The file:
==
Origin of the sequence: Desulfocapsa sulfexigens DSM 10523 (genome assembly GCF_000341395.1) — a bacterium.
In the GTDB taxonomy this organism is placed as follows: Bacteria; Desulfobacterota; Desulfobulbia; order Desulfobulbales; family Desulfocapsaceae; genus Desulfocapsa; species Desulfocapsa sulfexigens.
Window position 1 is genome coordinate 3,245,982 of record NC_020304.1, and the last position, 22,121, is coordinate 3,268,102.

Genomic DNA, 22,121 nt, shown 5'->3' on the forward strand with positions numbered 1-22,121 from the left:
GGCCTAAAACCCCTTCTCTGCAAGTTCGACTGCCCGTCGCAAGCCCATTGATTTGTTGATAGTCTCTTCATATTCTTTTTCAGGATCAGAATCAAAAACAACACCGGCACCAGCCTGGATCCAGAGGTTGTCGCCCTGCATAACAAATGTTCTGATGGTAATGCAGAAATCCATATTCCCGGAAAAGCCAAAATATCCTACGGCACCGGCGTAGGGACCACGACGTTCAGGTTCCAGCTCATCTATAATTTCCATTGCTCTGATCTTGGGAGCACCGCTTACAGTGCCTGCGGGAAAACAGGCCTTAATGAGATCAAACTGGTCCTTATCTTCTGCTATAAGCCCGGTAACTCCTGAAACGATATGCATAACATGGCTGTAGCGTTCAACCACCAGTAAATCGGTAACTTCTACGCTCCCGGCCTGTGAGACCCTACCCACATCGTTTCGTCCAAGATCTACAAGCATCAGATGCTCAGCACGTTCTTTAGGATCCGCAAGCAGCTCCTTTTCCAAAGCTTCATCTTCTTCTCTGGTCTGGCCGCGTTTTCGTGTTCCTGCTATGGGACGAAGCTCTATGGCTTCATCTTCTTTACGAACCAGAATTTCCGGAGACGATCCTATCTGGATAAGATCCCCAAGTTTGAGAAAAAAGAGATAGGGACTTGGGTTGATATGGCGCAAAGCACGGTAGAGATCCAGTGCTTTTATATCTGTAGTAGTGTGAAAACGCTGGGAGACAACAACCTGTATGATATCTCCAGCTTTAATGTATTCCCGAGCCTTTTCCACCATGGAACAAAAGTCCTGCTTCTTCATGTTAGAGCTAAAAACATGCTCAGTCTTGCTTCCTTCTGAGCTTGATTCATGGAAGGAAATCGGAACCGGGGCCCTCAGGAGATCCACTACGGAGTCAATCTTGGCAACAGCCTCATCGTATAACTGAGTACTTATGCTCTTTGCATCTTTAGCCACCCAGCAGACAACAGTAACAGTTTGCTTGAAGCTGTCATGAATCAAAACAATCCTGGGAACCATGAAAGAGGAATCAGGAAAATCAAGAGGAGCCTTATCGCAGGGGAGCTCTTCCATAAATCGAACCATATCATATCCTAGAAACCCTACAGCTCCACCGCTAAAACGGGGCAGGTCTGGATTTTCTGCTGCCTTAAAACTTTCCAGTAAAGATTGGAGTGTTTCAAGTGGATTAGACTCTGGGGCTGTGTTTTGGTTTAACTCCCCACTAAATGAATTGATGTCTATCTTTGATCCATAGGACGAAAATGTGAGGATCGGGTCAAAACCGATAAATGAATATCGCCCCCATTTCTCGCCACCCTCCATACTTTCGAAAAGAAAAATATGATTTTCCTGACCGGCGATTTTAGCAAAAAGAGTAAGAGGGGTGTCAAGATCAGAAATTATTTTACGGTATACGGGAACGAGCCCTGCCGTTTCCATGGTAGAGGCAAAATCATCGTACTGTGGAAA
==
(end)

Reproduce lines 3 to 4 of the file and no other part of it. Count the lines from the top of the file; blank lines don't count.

Window position 1 is genome coordinate 3,245,982 of record NC_020304.1, and the last position, 22,121, is coordinate 3,268,102.

Genomic DNA, 22,121 nt, shown 5'->3' on the forward strand with positions numbered 1-22,121 from the left: